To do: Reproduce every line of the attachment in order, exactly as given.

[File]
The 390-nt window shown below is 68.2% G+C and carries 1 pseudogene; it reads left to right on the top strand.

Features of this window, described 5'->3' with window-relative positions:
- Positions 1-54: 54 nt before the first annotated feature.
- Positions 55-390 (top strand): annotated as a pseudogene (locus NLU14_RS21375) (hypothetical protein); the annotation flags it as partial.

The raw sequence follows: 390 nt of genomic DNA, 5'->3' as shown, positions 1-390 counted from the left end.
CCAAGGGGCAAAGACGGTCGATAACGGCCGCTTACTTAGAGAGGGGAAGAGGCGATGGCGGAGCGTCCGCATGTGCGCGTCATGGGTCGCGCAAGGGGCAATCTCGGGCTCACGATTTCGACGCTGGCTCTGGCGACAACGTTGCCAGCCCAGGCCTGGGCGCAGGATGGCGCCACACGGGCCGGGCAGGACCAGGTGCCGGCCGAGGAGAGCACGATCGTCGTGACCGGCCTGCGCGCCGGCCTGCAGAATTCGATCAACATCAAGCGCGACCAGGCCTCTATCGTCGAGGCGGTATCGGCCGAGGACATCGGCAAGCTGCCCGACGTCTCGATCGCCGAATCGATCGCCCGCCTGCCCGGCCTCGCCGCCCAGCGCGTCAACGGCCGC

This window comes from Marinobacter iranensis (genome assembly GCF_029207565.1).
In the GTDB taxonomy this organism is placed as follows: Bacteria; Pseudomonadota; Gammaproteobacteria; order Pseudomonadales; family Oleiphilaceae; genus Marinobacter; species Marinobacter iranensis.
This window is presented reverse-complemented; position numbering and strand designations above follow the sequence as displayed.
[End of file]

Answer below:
The 390-nt window shown below is 68.2% G+C and carries 1 pseudogene; it reads left to right on the top strand.

Features of this window, described 5'->3' with window-relative positions:
- Positions 1-54: 54 nt before the first annotated feature.
- Positions 55-390 (top strand): annotated as a pseudogene (locus NLU14_RS21375) (hypothetical protein); the annotation flags it as partial.

The raw sequence follows: 390 nt of genomic DNA, 5'->3' as shown, positions 1-390 counted from the left end.
CCAAGGGGCAAAGACGGTCGATAACGGCCGCTTACTTAGAGAGGGGAAGAGGCGATGGCGGAGCGTCCGCATGTGCGCGTCATGGGTCGCGCAAGGGGCAATCTCGGGCTCACGATTTCGACGCTGGCTCTGGCGACAACGTTGCCAGCCCAGGCCTGGGCGCAGGATGGCGCCACACGGGCCGGGCAGGACCAGGTGCCGGCCGAGGAGAGCACGATCGTCGTGACCGGCCTGCGCGCCGGCCTGCAGAATTCGATCAACATCAAGCGCGACCAGGCCTCTATCGTCGAGGCGGTATCGGCCGAGGACATCGGCAAGCTGCCCGACGTCTCGATCGCCGAATCGATCGCCCGCCTGCCCGGCCTCGCCGCCCAGCGCGTCAACGGCCGC

This window comes from Marinobacter iranensis (genome assembly GCF_029207565.1).
In the GTDB taxonomy this organism is placed as follows: Bacteria; Pseudomonadota; Gammaproteobacteria; order Pseudomonadales; family Oleiphilaceae; genus Marinobacter; species Marinobacter iranensis.
This window is presented reverse-complemented; position numbering and strand designations above follow the sequence as displayed.